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The March of Morgan's Mounted Volunteers
Posted by: Carol Powell (ID *****9811) Date: August 15, 2012 at 18:15:31
  of 18139

Is this the same story or two different instances???
The March of Morgan's Mounted Volunteers. Page 79

When we got there, they had heard nothing of Olmstead and Bennier, so a posse with a light wagon was hastly despatched to hunt them. After a two day's search, they returned with them, nearly starved to death, and about as black as a pot, their eyes sunk in their heads, the very picture of depair. They had got into swamps and lost their horses. There being only two of them, they were not able to pull them out, and had taken their saddles off and hung them up in trees and had succeeded in getting to the trail, after traveling ninedays. They would never have reached camp alone. It was the most pitiful sight. I ever beheld although my eyes had beheld all kinds of suffing, and death, to see my fellow man haggard, the very picture of despair, worse than dead men, crying like children & begging for something to eat.

A couple of differences in the two stories the Biographical Sketch of Hon David Olmsted says It happened after he settled in MN.

Soon after settling here, Mr. Olmsted met with an adventure which well illustrates the dangers and casualties to which the pioneers of a new county are exposed.

In this account the Frenchman's name is Dechoquette not Bennier and it happened after Olmsted arrived in MN not during the march from Wi. His partner was Rhodes not Pratt.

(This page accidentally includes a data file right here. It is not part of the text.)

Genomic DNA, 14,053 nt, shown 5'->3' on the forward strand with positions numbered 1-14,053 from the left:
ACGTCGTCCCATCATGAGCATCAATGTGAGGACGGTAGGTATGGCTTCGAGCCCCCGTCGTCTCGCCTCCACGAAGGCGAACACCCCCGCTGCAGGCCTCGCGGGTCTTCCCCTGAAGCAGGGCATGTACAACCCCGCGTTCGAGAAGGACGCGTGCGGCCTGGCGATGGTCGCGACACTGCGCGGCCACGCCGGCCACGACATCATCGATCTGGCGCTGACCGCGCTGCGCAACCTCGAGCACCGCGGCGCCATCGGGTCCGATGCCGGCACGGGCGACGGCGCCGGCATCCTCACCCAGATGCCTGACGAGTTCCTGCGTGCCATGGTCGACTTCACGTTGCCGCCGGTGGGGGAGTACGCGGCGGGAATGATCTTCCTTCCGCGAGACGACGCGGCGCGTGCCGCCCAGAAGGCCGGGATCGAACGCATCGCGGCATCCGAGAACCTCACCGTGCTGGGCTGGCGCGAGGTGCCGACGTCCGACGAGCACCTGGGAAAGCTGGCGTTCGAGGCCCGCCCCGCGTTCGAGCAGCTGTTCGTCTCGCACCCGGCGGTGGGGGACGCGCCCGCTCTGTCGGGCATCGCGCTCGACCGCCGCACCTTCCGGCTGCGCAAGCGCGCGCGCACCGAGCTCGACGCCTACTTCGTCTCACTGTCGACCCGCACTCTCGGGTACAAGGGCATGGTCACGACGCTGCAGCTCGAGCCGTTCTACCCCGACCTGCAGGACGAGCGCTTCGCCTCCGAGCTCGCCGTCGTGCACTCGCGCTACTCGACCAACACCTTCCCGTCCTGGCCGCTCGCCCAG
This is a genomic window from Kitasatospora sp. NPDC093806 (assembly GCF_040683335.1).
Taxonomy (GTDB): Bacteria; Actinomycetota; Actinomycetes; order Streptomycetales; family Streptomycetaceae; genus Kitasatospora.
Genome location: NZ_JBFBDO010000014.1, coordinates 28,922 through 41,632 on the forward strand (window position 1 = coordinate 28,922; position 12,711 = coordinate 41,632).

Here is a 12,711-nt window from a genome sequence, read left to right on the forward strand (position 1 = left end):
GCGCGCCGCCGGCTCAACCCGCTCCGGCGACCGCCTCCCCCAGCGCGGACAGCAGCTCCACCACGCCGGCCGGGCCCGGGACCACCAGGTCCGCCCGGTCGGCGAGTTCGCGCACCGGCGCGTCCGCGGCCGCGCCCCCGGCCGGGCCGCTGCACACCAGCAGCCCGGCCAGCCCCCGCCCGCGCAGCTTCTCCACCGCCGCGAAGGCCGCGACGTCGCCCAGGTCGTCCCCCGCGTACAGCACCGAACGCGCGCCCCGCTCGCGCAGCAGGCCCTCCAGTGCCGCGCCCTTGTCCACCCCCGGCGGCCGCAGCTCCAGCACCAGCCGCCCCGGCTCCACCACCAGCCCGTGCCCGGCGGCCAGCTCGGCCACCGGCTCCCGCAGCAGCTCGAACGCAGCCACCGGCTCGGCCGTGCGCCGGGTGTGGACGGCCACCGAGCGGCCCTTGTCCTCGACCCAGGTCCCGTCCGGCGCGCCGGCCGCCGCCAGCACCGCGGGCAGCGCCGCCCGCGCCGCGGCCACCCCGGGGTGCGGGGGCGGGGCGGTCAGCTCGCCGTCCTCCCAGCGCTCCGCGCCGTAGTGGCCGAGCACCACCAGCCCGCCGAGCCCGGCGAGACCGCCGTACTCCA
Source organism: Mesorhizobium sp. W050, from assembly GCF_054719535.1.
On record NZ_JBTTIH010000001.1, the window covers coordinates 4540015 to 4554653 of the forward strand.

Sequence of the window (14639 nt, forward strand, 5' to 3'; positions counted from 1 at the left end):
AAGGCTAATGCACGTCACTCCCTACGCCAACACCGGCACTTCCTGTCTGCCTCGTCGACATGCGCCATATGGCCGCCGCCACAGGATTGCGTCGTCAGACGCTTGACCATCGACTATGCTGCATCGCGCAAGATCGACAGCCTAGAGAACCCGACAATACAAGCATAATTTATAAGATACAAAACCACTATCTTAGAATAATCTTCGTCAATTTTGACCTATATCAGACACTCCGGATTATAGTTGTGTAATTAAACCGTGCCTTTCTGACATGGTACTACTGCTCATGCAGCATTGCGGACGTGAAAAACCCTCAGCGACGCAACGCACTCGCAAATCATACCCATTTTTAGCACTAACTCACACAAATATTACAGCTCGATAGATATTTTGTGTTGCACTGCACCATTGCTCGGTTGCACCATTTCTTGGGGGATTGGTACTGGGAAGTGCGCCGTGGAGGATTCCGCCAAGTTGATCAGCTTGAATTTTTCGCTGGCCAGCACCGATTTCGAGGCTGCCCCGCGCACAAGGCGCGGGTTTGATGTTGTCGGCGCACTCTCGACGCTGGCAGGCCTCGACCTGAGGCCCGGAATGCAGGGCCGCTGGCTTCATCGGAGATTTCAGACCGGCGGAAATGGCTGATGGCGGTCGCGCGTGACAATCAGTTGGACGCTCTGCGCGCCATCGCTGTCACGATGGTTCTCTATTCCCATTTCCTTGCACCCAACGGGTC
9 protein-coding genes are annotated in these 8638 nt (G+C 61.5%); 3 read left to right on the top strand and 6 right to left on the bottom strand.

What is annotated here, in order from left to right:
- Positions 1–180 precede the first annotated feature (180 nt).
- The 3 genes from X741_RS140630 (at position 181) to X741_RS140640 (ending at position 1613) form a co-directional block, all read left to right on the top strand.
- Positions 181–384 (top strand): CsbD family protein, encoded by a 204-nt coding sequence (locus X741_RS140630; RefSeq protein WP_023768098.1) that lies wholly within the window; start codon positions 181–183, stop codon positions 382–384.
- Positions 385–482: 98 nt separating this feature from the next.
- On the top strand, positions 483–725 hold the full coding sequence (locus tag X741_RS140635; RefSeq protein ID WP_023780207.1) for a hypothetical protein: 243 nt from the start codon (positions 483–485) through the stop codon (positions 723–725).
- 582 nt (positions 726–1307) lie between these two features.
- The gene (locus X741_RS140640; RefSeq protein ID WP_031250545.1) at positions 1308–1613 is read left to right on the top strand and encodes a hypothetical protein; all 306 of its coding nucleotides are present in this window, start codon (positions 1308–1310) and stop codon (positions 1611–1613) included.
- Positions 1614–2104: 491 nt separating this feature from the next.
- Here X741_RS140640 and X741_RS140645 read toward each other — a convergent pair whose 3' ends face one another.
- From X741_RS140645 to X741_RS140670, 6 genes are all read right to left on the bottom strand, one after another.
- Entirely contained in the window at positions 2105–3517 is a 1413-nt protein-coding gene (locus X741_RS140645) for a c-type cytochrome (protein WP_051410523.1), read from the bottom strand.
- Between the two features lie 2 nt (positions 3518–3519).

Believing that the road, or trail, from Long Prairie to Sauk Rapids (Which was very circuitous) could be shortened by a new route, he started on horseback in company with an old Frenchman named Dehoqutte to survey and mark out a new route. At that time, the region was a perfect wilderness; no surveys had been made, and Nicollet's map was the only one they made. This was really of no use to them; and after proceeding some distance they became involved in a labyrinth of tamarac aswamps, marshes, sloughs and jungles, until, at the end of the second day, they were utterly lost, and had not the faintest idea of where they were, or how to retrace their way. They now turned their horses loose, and endeavored to pick their way out, but without success. They floundered about in the swamps for seven days longer, wet, torn by briers until they were almost naked, and suffering the pangs of hunger. During this time all the food they had was a morsel of meat, and two sunfish caught in a stream. They finally reached Saul River, where a friend who had gone in search of them providentally found them, more dead then alive. During the last two days of their wanderings, Dechoquette's sufferings had driven him partially insane, and when they were found, neither could walk. Mr. Olmsted's naturally strong constitution was very seriously impaired by the sufferings and hardships of this adventure. It was some time before his strength was measurably restored, and there is no doubt that it was the main cause of his early death at the age of 39, when he should of been in the prime of life.

The March of Morgan's Mounted Volunteers was a day to day diary the last story was related years later after being past from one person to the next.


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